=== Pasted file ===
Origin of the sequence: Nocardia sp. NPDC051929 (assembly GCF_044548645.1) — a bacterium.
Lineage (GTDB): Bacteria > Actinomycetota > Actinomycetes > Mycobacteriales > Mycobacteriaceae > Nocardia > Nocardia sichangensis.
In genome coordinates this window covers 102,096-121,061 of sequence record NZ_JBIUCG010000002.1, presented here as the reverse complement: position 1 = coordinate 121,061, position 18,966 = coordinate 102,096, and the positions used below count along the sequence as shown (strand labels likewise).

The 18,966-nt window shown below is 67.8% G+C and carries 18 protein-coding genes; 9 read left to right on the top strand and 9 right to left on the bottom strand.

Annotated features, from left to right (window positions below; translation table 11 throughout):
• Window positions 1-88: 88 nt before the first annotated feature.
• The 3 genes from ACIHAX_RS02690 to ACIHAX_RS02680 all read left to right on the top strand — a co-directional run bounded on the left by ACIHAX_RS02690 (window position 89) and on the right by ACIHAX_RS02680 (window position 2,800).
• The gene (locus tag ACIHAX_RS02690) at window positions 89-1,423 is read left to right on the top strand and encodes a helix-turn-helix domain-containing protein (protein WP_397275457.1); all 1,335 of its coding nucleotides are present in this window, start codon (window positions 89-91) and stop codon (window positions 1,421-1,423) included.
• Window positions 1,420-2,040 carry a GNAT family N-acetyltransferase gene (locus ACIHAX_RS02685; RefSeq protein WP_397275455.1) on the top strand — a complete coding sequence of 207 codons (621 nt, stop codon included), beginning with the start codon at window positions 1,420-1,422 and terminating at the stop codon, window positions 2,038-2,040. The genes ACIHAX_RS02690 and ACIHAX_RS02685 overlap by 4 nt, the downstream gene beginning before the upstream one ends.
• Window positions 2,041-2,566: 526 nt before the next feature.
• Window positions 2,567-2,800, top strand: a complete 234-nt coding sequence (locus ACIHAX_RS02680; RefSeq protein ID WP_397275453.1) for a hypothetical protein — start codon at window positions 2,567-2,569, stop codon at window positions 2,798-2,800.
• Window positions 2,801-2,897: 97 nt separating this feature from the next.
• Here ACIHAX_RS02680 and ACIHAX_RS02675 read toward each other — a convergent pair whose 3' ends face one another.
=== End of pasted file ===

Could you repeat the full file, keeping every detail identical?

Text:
Origin of the sequence: Nocardia sp. NPDC051929 (assembly GCF_044548645.1) — a bacterium.
Lineage (GTDB): Bacteria > Actinomycetota > Actinomycetes > Mycobacteriales > Mycobacteriaceae > Nocardia > Nocardia sichangensis.
In genome coordinates this window covers 102,096-121,061 of sequence record NZ_JBIUCG010000002.1, presented here as the reverse complement: position 1 = coordinate 121,061, position 18,966 = coordinate 102,096, and the positions used below count along the sequence as shown (strand labels likewise).

The 18,966-nt window shown below is 67.8% G+C and carries 18 protein-coding genes; 9 read left to right on the top strand and 9 right to left on the bottom strand.

Annotated features, from left to right (window positions below; translation table 11 throughout):
• Window positions 1-88: 88 nt before the first annotated feature.
• The 3 genes from ACIHAX_RS02690 to ACIHAX_RS02680 all read left to right on the top strand — a co-directional run bounded on the left by ACIHAX_RS02690 (window position 89) and on the right by ACIHAX_RS02680 (window position 2,800).
• The gene (locus tag ACIHAX_RS02690) at window positions 89-1,423 is read left to right on the top strand and encodes a helix-turn-helix domain-containing protein (protein WP_397275457.1); all 1,335 of its coding nucleotides are present in this window, start codon (window positions 89-91) and stop codon (window positions 1,421-1,423) included.
• Window positions 1,420-2,040 carry a GNAT family N-acetyltransferase gene (locus ACIHAX_RS02685; RefSeq protein WP_397275455.1) on the top strand — a complete coding sequence of 207 codons (621 nt, stop codon included), beginning with the start codon at window positions 1,420-1,422 and terminating at the stop codon, window positions 2,038-2,040. The genes ACIHAX_RS02690 and ACIHAX_RS02685 overlap by 4 nt, the downstream gene beginning before the upstream one ends.
• Window positions 2,041-2,566: 526 nt before the next feature.
• Window positions 2,567-2,800, top strand: a complete 234-nt coding sequence (locus ACIHAX_RS02680; RefSeq protein ID WP_397275453.1) for a hypothetical protein — start codon at window positions 2,567-2,569, stop codon at window positions 2,798-2,800.
• Window positions 2,801-2,897: 97 nt separating this feature from the next.
• Here ACIHAX_RS02680 and ACIHAX_RS02675 read toward each other — a convergent pair whose 3' ends face one another.